In this post, I’ll explain how preorders work, how indie authors and publishers can integrate preorders into their next book launch, and I’ll share proven and effective strategies to maximize the results of your preorder.

What’s an eBook Preorder?

An ebook preorder is an advance book listing at the ebook retailer.  Preorders allow readers to place an advance reservation for your book.  Their credit card is not charged until the book is released to them when it officially goes on sale.  iBooks, Barnes & Noble and Kobo all list assetless preorders delivered via Smashwords.

The Six Biggest Benefits of Ebook Preorders

Ebook preorders give you incremental advantage in the battle for reader eyeballs.  Here’s why incremental advantages are so important:  Ebook sales are characterized by the power curve phenomena, where each incremental increase in sales rank earns the author an exponential increase in sales.  A book ranked #1 in a store might sell triple the number of copies of a book ranked #10, and a book ranked #10 might sell double or triple the number of titles as the #20 bestseller.

The more best practices you implement well, the more your sales rank will shift to the left of the curve (learn the most important best practices in my free ebook, The Secrets to Ebook Publishing Success).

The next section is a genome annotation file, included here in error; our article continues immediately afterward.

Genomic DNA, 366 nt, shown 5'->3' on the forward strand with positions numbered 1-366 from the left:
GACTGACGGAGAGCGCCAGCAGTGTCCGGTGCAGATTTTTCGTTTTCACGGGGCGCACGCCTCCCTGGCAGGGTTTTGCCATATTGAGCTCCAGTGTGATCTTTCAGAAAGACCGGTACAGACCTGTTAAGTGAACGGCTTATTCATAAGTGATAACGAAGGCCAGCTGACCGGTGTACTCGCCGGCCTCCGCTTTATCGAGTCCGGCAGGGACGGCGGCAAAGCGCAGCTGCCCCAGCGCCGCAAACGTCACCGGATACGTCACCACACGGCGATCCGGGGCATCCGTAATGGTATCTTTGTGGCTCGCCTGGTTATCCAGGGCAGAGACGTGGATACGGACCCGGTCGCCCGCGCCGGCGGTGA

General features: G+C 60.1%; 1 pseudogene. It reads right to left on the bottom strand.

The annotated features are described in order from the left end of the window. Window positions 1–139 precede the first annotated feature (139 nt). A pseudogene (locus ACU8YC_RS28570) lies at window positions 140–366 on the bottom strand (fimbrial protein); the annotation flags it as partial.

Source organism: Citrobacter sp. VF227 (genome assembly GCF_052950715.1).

Most indie authors are already well-versed in the necessary best practices of great writing, great editing, great cover design, great distribution and a fair price.  It’s time that every author add ebook preorders to their repertoire of the most important best practices .

Preorders are like the difference between driving in gridlocked traffic or skipping over to the commuter lane.  Preorders are a fast track to greater visibility, discoverability and sales.

Let’s examine the six benefits of ebook preorders

1. Preorders enable more effective advance book marketing – Most authors, as they’re writing their next book, communicate their progress to fans on their blog, Facebook, Twitter and private mailing lists.  Preorders allow you to capture the reader’s order at the moment you have their greatest attention and interest.  Without a preorder link, a reader who’s ready to purchase today may forget about your book by the time it comes out, or they might lose interest between now and then.  Capture the order!

2. Preorders enable advance buzz-building – It’s human nature that things coming in the future are often more interesting that what’s out already.  You can’t get any newer than a book that’s not out yet. Preorders allow you to build reader anticipation leading up to your official release.  The anticipation will be greatest in the minds of your superfans – those readers who already love your writing.